By Felicia Wu Song and Jasmine Obeyesekere Fernando

Dr. Felicia Wu Song: Restless Devices

“All of the little habits — these urges to check our phones, to check our platforms — those are shaping us." — Felicia Wu Song

Listen in on an exclusive peek into our fall book club interview as Women Scholars and Professionals book club host Jasmine Obeyesekere conducts an online discussion with author and sociologist Dr. Felicia Wu Song where they discuss digital habits, community, and spiritual formation.

How do you engage with the digital technology in your life? Do you wish for a time when your phone didn't rule your life?

In this finale of our Fall Book Club, we engage in conversation with Felicia Wu Song about her book Restless Devices: Recovering Personhood, Presence, and Place in the Digital Age. You'll enjoy this rich conversation even if you weren't able to participate in the book club!

Felicia Wu Song shows us that even though we rightly long for community, we settle for connection instead, and shows us how our souls are being formed by the digital world we inhabit in ways we may not always be conscious of. Dr. Song doesn't give us a list of do's and don'ts primed for failure. Instead she offers suggestions of "counter liturgy" — intentional habits that will help us abide in Christ, rather than abide in the digital.

Felicia Song is Associate Professor and Chair of the Sociology and Anthropology Department at Westmont College in Santa Barbara, California. 

— Jasmine Obeyesekere


You can listen on iTunes or at The Women Scholars and Professionals Podcast. We hope you enjoy this conversation as much as we did.

Links mentioned in this interview










Photo by Kristin Hardwick on StockSnap

About the Author

Felicia Song is Associate Professor and Chair of the Sociology and Anthropology Department at Westmont College in Santa Barbara, California. Having trained in History, Communication Studies and Sociology from Yale, Northwestern, and University of Virginia, and taught at Louisiana State University’s Manship School for Mass Communication, her research is oriented around the rapidly evolving digital technology industry and how the adoption of social media and digital devices fundamentally alters the landscapes of family, community, and organizational life. In addition to her book, Virtual Communities: Bowling Alone, Online Together (Peter Lang 2009), she has conducted research on expectant women’s online information-seeking habits and the evolution of “mommy bloggers” as social media professionals. Currently, she is working on a book project that explores how our contemporary digital habits form us and our imaginations about personhood, time, and place. When she is not working, she enjoys children’s chapter books, searching local consignment shops, and watching The Great British Baking Show with her husband and two children.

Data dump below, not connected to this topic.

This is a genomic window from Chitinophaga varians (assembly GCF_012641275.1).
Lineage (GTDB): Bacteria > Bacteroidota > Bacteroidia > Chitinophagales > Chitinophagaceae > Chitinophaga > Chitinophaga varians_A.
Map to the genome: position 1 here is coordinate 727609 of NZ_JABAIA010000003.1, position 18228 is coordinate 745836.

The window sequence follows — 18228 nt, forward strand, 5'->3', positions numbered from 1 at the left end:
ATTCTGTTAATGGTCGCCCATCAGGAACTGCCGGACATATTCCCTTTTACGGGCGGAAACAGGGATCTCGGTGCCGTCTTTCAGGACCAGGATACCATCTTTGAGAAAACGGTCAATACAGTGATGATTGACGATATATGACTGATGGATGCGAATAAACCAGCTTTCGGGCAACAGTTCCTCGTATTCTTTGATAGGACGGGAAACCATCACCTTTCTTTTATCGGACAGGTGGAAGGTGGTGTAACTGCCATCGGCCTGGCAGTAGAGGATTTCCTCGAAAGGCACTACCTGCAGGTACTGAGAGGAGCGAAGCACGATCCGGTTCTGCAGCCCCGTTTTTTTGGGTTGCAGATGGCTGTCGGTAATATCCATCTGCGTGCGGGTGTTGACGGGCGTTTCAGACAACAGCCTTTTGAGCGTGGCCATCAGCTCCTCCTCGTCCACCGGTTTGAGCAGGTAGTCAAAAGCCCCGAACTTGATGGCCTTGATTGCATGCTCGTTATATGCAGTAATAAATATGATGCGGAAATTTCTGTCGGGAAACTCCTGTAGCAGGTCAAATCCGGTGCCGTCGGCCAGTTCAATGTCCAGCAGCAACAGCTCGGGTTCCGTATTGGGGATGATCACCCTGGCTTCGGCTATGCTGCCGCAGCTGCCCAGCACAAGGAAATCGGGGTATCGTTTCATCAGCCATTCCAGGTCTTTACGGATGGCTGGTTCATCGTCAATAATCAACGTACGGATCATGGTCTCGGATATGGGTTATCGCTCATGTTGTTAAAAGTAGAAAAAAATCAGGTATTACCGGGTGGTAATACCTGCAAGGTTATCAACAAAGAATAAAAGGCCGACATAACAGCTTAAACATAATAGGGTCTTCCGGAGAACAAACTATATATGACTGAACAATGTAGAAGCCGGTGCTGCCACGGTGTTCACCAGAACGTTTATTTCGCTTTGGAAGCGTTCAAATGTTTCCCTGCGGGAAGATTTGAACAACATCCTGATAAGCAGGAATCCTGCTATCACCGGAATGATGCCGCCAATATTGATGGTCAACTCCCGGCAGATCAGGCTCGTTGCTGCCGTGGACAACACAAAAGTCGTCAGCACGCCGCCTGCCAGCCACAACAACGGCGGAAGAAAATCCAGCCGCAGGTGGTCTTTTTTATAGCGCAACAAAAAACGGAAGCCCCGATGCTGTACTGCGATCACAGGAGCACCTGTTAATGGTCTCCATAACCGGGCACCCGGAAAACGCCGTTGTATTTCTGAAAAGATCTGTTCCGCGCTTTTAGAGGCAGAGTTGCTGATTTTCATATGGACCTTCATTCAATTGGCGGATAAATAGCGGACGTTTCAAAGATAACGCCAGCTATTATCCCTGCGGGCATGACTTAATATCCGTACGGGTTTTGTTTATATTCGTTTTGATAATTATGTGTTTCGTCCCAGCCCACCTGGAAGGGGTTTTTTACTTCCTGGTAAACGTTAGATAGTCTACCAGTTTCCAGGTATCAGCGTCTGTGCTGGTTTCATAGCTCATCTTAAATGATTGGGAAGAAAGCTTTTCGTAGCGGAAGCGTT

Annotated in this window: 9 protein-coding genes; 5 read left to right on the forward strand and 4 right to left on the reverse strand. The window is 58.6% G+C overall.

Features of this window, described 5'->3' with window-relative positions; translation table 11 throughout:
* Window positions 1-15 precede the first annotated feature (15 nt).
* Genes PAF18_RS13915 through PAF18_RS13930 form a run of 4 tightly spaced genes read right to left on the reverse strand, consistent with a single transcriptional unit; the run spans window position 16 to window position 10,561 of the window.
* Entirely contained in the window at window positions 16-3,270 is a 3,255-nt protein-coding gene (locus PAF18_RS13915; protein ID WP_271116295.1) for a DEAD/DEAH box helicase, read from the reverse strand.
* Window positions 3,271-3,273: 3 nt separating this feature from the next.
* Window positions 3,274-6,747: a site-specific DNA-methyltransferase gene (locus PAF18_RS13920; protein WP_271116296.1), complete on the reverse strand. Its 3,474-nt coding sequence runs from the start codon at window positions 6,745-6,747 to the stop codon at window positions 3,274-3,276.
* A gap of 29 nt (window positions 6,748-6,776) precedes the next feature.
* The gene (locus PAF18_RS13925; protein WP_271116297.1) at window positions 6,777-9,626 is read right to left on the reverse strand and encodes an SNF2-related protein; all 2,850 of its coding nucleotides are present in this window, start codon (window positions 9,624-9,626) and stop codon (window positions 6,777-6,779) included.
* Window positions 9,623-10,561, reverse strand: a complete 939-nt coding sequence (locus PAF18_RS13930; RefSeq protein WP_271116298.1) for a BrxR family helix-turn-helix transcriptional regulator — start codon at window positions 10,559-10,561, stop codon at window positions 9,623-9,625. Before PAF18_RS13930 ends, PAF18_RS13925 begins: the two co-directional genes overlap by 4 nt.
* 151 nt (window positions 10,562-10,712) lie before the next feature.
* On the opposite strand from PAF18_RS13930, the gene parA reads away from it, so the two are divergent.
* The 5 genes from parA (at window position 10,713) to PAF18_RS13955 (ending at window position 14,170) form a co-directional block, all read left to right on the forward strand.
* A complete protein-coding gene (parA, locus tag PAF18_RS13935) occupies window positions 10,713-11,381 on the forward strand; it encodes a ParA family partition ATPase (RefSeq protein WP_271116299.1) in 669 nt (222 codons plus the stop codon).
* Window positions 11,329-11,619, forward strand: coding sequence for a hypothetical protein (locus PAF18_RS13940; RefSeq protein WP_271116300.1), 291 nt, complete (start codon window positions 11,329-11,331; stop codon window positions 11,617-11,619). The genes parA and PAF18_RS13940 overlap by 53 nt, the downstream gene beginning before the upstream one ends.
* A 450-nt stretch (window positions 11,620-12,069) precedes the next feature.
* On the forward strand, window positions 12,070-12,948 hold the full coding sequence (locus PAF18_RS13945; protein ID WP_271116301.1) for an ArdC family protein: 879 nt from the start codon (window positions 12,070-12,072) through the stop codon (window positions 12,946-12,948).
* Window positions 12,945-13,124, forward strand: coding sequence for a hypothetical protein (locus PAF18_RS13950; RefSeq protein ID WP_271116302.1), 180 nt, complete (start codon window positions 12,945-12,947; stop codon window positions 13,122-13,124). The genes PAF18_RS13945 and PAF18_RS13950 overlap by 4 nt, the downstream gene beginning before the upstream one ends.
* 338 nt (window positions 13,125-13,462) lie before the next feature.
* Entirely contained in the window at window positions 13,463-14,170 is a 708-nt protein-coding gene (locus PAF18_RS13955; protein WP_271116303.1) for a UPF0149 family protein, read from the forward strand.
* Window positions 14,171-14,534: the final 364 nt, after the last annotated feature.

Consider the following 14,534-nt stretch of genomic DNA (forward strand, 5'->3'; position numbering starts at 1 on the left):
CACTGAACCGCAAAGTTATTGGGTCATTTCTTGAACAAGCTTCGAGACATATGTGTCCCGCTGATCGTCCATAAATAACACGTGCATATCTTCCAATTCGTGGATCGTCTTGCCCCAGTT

Jasmine is WSAP’s book club host and vocation specialist. She hails from Sri Lanka and has a thirty-year relationship with its national university ministry, the Fellowship of Christian University Students (FOCUS). She has also been involved with InterVarsity for twenty years. She has a BA (Hons.) in English from the University of Peradeniya, Sri Lanka, and a MA in International Relations from Syracuse University. She loves writing about theology impacting real life and enjoys British, Korean, and Chinese drama. Jasmine lives in upstate New York with her professor husband and two teenage children.

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